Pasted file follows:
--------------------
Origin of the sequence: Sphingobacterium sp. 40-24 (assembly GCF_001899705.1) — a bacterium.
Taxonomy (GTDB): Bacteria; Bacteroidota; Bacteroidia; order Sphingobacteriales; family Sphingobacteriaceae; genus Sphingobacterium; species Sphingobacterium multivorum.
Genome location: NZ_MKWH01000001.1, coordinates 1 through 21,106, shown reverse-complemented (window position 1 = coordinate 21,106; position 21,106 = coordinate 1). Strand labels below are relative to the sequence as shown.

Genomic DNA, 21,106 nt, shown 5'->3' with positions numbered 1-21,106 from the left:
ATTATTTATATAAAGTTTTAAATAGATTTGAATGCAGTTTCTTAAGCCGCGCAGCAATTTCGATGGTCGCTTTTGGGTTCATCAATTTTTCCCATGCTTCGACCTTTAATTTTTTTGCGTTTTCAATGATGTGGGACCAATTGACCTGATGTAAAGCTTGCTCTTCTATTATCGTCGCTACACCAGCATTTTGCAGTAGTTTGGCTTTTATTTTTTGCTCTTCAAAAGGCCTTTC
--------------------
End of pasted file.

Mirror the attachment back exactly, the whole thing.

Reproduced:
Origin of the sequence: Sphingobacterium sp. 40-24 (assembly GCF_001899705.1) — a bacterium.
Taxonomy (GTDB): Bacteria; Bacteroidota; Bacteroidia; order Sphingobacteriales; family Sphingobacteriaceae; genus Sphingobacterium; species Sphingobacterium multivorum.
Genome location: NZ_MKWH01000001.1, coordinates 1 through 21,106, shown reverse-complemented (window position 1 = coordinate 21,106; position 21,106 = coordinate 1). Strand labels below are relative to the sequence as shown.

Genomic DNA, 21,106 nt, shown 5'->3' with positions numbered 1-21,106 from the left:
ATTATTTATATAAAGTTTTAAATAGATTTGAATGCAGTTTCTTAAGCCGCGCAGCAATTTCGATGGTCGCTTTTGGGTTCATCAATTTTTCCCATGCTTCGACCTTTAATTTTTTTGCGTTTTCAATGATGTGGGACCAATTGACCTGATGTAAAGCTTGCTCTTCTATTATCGTCGCTACACCAGCATTTTGCAGTAGTTTGGCTTTTATTTTTTGCTCTTCAAAAGGCCTTTC